Musical dusting.

I’ve continued editing the details of all of my music as I try to bring some uniformity to my collection. There are still quirks which I don’t fully understand such as some details being partly omitted, or there being extra details, or WMP and Explorer don’t agree with each other.

My most recent purchases were Purcell, Complete Sonatas of Three & Four Parts, Pavans by the Purcell Quartet, and For His Majestys Sagbutts and Cornetts played by, er, His Majestys Sagbutts and Cornetts. I already had Purcell’s Three-Part Sonatas, but it was impossible to get the Four-Part ones without buy the former again.

I quite like Renaissance and Baroque trumpet (brass) music probably because of its mellifluous vocal quality. I don’t have a lot of it, or may have more than I realise, especially where the trumpet isn’t the main instrument in a piece of work.

However, it’s time for some more Heinz Ignaz Franz von Biber, who was a 17th century German composer roughly contemporary with Danish composer, Dieterich Buxtehude. I have Mensa Sonora, some trumpet music, and a Requiem, but not the Rosary Sonatas, Sonatae tam aris quam aulis serventes, or Harmonia artificiosa-ariosa. It’s also a good time to buy because the exchange rate is quite favourable again.

A ripping holiday

Get ’em before they rot.

I had meant to keep the blog updated with my antics in New Zealand, but I just never got round to it.

The trip went smoothly, although I noted that instead of heading south from Shanghai, we headed east towards Korea and Japan and were obviously skirting the Diaoyu Islands. I had no problems being on time for the 9.00am flight to Christchurch, which was delayed because some Chinese person had missed the flight and they had to remove their bags.

The weather for the first week was brilliant once any morning cloud had dissipated. The skies were blue, the air was clear, and there was none of that carcinogenic haze which plagues China.

I got on with re-ripping all of my CDs at 320Kbps, which also meant editing them yet again, and in the end, to speed things up, I scanned album art where it was missing and track information where it was wrong or wanting. I could probably have scanned the CDs at the higher rate the first time, but I was unaware of such things.

I learnt that The Genteel Companion by Richard Harvey has now deteriorated so much that the final track can no longer be ripped, and even on my Dad’s CD player, the flaws are now audible. After some research on the matter, I find that the flaws in the CD are a consequence of ageing, although my oldest CD, which is about 30 years old, is still fine. Nonetheless, there may come a day when the CDs can neither be ripped nor played.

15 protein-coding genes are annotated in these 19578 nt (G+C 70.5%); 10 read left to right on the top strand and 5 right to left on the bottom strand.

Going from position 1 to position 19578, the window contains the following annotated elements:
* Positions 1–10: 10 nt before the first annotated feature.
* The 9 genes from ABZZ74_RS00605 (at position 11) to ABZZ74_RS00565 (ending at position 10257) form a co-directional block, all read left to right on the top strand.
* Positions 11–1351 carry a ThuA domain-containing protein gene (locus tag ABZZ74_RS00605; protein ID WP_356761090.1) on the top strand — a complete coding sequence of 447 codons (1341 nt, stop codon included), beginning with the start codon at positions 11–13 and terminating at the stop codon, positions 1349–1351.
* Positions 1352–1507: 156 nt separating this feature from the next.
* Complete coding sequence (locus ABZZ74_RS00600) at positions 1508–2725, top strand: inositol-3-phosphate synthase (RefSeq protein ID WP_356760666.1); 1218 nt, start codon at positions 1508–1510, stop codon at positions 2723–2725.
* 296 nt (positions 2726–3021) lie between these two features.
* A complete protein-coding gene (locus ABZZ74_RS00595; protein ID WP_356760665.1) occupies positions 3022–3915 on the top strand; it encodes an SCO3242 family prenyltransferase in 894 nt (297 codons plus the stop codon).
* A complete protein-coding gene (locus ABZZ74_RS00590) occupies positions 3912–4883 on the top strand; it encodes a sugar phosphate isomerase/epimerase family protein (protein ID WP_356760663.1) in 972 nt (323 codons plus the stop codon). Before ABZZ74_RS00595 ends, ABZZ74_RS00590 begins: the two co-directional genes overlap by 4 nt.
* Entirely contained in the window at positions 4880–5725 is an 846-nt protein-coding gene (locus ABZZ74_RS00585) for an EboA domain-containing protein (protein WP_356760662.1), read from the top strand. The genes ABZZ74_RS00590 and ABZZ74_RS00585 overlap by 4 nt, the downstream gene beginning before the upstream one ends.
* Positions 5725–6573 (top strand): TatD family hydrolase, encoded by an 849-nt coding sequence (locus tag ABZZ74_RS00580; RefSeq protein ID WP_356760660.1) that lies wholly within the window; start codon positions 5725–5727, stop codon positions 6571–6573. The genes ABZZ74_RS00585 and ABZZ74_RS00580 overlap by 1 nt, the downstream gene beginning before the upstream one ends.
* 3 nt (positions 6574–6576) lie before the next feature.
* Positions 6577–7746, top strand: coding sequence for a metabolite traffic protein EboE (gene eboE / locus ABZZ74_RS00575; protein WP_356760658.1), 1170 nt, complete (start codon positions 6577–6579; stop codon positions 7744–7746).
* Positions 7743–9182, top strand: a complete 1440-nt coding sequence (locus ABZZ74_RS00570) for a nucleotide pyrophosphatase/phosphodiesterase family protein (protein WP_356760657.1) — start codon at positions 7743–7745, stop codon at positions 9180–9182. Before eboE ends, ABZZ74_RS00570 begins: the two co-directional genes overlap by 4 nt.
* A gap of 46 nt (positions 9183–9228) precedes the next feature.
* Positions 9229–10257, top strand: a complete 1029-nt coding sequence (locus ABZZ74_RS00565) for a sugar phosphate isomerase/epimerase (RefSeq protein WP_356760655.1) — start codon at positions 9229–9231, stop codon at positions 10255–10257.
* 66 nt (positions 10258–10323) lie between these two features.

We went to Blenheim for a few days, where the weather remained clement. We stopped off at a seal colony near Kaikoura and watched the pups lolling around on the rocks.

In Blenheim, we went to the Omaka Aviation Heritage Centre. At the moment, this covers machines from World War I, but will be expanding into the period between the wars and World War II. The museum contains some original planes (a 1913 Caproni CA 22) as well as working replicas such as a flight of Fokker Dr.1s (the triplane flown by Baron von Richthofen). Sir Peter “Hobbit” Jackson and companies he is involved with are responsible for the outstanding displays, which include a plane which has crashed in a tree, and the aftermath of the death of the Red Baron as souvenir hunters swarmed around the plane.

We also had a trip from Havelock out on the Greenshell Mussel Cruise. It’s been awhile since I’ve been to sea (if you count trips across Victoria Harbour in Hong Kong), and we had a very pleasant afternoon sailing out to a mussel farm. We got a lecture on mussel farming from the master of the boat, who explained the whole process of keeping the mussel gene pool chlorinated and getting them to grow on the lines which hang from the floats, each of which carries a tonne of mussels. After that, we ate mussels and drank wine before returning to Havelock.

The start of the following week saw autumn getting in some early practice. The weather turned grey, wet, and cold – colder than Chengdu, and only marginally better than Wuxi. It did eventually improve, and was turning rather nice again by the time I had to leave.